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Anyone can be scammed if they don’t know the warning signs to look for. Here are six red flags to indicate that you may be dealing with a loan modification scammer:
A company/person asks for a fee in advance to work with your lender to modify, refinance of reinstate your mortgage. It is illegal for a company/individual to charge fees in advance for these services according to the Federal Trade Commission (FTC) Mortgage Assistance Relief Service (MARS) Rule. Note: Attorneys are allowed to charge fees in advance if they meet certain requirements and place fees in a client trust account ( FTC MARS Rule Compliance Guide for attorneys). But be careful! Attorneys, and people claiming to be attorneys, have been known to take advantage of homeowners, too.
A company/person guarantees they can stop a foreclosure or get your loan modified. Nobody can make this guarantee to stop a foreclosure or modify your loan. Many scammers offer “money-back” guarantees to make homeowners feel more comfortable. But why do you need a money-back guarantee when getting a loan modification is supposed to be free? Legitimate, trustworthy HUD-approved counseling agencies will only promise they will try their very best to help you.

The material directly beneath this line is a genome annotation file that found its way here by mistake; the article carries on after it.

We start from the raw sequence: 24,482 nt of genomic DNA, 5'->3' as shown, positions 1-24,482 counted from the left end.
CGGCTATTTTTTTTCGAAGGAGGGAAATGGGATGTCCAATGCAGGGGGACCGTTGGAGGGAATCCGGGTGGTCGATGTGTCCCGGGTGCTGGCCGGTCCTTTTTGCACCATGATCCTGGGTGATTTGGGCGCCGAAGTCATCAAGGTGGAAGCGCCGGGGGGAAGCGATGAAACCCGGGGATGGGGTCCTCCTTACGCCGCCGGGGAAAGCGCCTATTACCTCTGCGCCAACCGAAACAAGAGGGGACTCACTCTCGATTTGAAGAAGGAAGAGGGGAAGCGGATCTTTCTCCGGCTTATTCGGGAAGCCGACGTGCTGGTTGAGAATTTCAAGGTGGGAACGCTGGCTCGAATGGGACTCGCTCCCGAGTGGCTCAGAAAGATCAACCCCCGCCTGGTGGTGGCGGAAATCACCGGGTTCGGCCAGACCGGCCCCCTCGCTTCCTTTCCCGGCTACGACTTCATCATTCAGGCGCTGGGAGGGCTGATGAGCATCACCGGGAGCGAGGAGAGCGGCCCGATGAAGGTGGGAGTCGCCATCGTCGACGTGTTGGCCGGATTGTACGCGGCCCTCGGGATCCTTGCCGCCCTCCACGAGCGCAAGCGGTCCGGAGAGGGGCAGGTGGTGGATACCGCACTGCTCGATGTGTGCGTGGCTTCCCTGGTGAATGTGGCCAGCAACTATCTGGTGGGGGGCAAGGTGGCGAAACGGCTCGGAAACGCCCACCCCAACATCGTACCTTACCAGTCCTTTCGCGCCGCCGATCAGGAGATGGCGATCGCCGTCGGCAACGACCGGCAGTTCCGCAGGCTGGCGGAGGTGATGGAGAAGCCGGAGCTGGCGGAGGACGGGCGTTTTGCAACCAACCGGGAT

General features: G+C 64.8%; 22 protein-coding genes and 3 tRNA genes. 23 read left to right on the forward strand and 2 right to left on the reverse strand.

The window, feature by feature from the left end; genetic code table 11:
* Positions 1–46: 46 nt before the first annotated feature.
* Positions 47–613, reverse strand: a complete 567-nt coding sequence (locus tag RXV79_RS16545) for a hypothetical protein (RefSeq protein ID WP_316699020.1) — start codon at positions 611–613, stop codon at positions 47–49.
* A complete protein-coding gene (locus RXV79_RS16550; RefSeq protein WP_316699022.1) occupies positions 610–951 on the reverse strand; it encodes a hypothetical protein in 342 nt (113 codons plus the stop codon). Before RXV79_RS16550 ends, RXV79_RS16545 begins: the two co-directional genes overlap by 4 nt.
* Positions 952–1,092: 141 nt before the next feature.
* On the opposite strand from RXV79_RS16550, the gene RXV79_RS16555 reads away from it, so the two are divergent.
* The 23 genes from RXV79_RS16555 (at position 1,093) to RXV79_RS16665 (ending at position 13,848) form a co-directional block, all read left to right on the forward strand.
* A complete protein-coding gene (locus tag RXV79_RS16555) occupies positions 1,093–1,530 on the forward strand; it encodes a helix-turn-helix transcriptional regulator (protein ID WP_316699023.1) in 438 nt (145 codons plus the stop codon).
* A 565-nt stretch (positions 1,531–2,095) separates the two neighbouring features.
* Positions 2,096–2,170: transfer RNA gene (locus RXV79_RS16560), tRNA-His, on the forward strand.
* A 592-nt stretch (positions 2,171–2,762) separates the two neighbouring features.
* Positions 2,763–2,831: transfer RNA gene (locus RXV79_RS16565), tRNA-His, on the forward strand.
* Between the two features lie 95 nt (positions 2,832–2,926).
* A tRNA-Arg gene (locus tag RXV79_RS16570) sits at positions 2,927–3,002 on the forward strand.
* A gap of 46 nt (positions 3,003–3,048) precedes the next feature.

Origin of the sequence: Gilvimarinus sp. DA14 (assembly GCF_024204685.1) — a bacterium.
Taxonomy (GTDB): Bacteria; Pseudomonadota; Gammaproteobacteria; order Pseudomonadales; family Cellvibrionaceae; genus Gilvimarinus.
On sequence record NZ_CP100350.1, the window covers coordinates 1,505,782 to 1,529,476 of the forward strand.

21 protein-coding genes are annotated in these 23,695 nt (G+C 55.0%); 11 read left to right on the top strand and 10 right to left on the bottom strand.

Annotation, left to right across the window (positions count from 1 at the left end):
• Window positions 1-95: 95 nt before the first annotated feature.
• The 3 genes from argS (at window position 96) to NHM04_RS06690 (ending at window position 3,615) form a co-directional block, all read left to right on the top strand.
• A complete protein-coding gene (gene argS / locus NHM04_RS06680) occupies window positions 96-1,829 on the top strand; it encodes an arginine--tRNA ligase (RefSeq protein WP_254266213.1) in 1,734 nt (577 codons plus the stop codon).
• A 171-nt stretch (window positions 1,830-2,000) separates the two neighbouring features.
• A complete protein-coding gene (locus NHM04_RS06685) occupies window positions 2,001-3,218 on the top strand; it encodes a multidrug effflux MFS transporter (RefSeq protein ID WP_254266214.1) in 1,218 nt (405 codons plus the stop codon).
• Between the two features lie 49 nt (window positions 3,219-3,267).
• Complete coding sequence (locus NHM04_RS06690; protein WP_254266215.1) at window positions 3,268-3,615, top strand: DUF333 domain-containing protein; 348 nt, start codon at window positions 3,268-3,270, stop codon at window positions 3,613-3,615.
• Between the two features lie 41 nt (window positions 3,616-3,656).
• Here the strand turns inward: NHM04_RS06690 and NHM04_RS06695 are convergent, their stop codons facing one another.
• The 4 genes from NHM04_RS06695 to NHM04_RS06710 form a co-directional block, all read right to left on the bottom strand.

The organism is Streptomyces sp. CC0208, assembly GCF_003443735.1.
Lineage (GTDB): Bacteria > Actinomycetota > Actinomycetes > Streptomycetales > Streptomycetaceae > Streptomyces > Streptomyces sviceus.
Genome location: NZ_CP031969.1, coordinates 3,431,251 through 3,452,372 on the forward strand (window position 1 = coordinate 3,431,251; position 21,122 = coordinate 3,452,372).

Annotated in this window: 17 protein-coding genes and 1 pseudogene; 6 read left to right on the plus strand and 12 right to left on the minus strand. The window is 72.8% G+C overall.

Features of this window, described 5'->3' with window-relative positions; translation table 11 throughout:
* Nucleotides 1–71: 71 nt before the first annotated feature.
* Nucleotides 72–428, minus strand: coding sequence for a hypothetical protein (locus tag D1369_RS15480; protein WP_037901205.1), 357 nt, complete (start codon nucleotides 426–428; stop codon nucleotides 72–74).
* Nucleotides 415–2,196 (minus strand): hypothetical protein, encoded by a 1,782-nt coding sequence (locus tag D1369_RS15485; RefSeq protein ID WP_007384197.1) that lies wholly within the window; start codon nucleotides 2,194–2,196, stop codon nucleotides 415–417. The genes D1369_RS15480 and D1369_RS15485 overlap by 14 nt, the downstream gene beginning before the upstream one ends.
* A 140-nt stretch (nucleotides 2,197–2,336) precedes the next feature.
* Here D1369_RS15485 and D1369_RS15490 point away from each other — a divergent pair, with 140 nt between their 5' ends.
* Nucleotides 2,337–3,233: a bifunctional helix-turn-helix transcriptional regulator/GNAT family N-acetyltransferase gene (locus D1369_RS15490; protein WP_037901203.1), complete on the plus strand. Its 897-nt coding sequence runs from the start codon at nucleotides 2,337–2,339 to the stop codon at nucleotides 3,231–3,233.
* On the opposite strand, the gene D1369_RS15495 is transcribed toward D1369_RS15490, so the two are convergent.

A company/person advises you to stop paying your mortgage company or to pay them instead. Despite what a scammer will tell you, you should never stop paying your mortgage to improve your chances of getting a loan modification. Also, never send a mortgage payment to anyone other than your mortgage lender. As soon as you have trouble paying your mortgage, contact your mortgage lender and ask for the loss mitigation department. You should also contact a HUD-approved counseling agency for assistance. It’s free.
A company pressures you to sign over the deed to your home or sign any paperwork that you haven’t had a chance to read, and you don’t fully understand. Be careful. Signing over the deed to your home may not prevent foreclosure. You are still responsible for paying your mortgage even if you sign over the deed to your home. A legitimate housing counselor would never pressure you to sign a document before you had a chance to read and understand it.
A company claims to offer “government-approved” or “official government” loan modifications. They may be scam artists posing as legitimate organizations approved by, or affiliated with, the government. Contact your mortgage lender first. Your lender can tell you whether you qualify for any government programs to prevent foreclosure. You can also work with a local HUD-approved counseling agency to determine what programs you may be eligible for. And, remember, you do not have to pay to benefit from government-backed loan modification programs.
A company/person you don’t know asks you to release personal financial information online or over the phone. You should only give this type of information to companies that you know and trust, like your mortgage lender or a HUD-approved counseling agency.
The best way to spot a scammer is to know the signs of a loan scam - not focus on titles. In some cases, even trusted professionals like real estate agents or attorneys have been involved in loan modification scams.
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